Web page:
Put a few drops of peppermint (or spearmint) essential oil onto cotton balls, and leave in cupboards. Use cotton towels, soaked in a solution of mint oil and water. Use ten to fifteen drops of the oil for four cups of water. Ring excess water from the cloth, and then place anywhere that rodents may be entering the home, or spending time. As mice and rats generally come out at night while people are asleep, run an essential oil diffuser for twenty minutes before going to bed. This will spread the aroma molecules throughout the house.
If possible, plant mint outside the home. Mint grows quickly, and profusely. This will help prevent rodents from being attracted to your house in the first place. Also, you will have an almost endless supply of fresh mint to use indoors as a deterrent. Fresh leaves can be left in problem areas as well.
Tips for the Home
Other helpful measures for eliminating a rodent problem, aside from using an environmentally friendly rodent repellent, include keeping the home as clean as possible, and blocking any gateways into the house. Don’t leave food out. Keep fruits, vegetables, and breads in the refrigerator. Try cleaning floors and counter tops with a solution of water and mint essential oil. Go around the outside of the house, looking for small holes, which can be sealed with cement.
Natural pest control does take some effort, but in the end, it is more effective than poisoning or trapping animals. With a clean, minty home, mice and rats will have no interest in moving in.
Source: Bright Hub
Use Alternative Methods
When all else fails to keep rodents away, well, revert to caveman mode although in an eco-friendly way – use traps! Peanut butter is great bait so you might as well put it to use. If you don’t want to deal with the icky creatures, call your local pest control company to use their ultrasound and electric zappers on the critters. At least, you need not worry about humanely disposing of these pests!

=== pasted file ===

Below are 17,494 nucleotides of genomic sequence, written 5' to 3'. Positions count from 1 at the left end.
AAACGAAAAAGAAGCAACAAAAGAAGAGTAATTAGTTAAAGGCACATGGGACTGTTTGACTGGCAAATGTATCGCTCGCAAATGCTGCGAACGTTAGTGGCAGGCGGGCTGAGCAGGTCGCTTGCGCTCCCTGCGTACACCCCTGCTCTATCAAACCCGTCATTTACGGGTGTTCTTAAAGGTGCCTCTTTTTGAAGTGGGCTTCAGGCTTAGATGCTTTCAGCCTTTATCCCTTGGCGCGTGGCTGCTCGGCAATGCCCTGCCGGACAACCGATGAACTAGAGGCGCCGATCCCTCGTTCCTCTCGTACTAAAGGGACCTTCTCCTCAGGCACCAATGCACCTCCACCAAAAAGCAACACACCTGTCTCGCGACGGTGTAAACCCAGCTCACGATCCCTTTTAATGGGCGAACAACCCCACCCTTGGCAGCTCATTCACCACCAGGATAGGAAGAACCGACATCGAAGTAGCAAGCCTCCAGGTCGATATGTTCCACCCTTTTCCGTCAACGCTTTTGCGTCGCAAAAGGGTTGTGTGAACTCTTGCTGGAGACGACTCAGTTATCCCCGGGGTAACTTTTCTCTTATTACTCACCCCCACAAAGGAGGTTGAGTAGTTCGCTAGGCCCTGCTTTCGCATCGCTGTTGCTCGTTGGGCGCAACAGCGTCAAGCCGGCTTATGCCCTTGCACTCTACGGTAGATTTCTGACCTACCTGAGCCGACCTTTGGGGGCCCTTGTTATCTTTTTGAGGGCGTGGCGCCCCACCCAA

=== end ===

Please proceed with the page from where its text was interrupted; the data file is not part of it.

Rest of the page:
And so, you helped the environment and you helped yourself, too, when you abstained from chemical rodenticides!
Source: Green Life
Rats and mice are very intelligent animals and can be difficult to outwit. However, their activities in and around human habitation are certainly not welcome. Rodents also cause major damage to stored crops and agricultural infrastructure. In areas where natural predators no longer occur, they become bold enough to venture out into orchards where they consume and carry away surprising quantities of crops (e.g. macadamia nuts). The answer is definitely NOT to put poisons out for them. Even so-called ‘environmentally friendly’ rat poisons still pose a danger to creatures such as owls that my prey on rodents that have ingested it. To start with, encourage natural predators such as owls, jackals, various species of mongoose and a number of other small carnivores. One way of helping owls to catch more rodents out in the fields is to erect perches at various intervals. Diurnal birds of prey will also utilize these perches. Certain snake species are partial to rats and mice. In the Mpumalanga Lowveld, the Brown House Snake (constrictor) and the Mozambique Spitting Cobra (venomous) are a rat’s nemesis. These snakes, among other species, are important rodent controllers and should not be killed if possible. Coming from a farm, I know how rat numbers can become so high that it is tempting to resort to poisons (many foreign and local produce buyers stipulate that rat poison bait stations must be present to comply with standards, e.g. EuropGap!). In cases such as these, it’s debatable whether natural rodent repellents will work on a large scale (although I’m going to try the mint in my house!). A much safer environmentally friendly alternative to poison is rat traps (many types available). Certain breeds of dogs are inherently good ratters (e.g. Jack Russel Terriers). Shooting rats at night with powerful airguns is another humane way of dealing with the problem; a well-placed shot kills them instantly and there is no collateral environmental damage. Remember not to touch rats with your bare hands and dispose of them safely. Ensure that your water supply is secure- rats will readily enter open water tanks and other water storage containers (they are good swimmers too). Rats may also make use of roof gutters; if you harvest rainwater from your roof, make sure you filter it if you intend drinking it.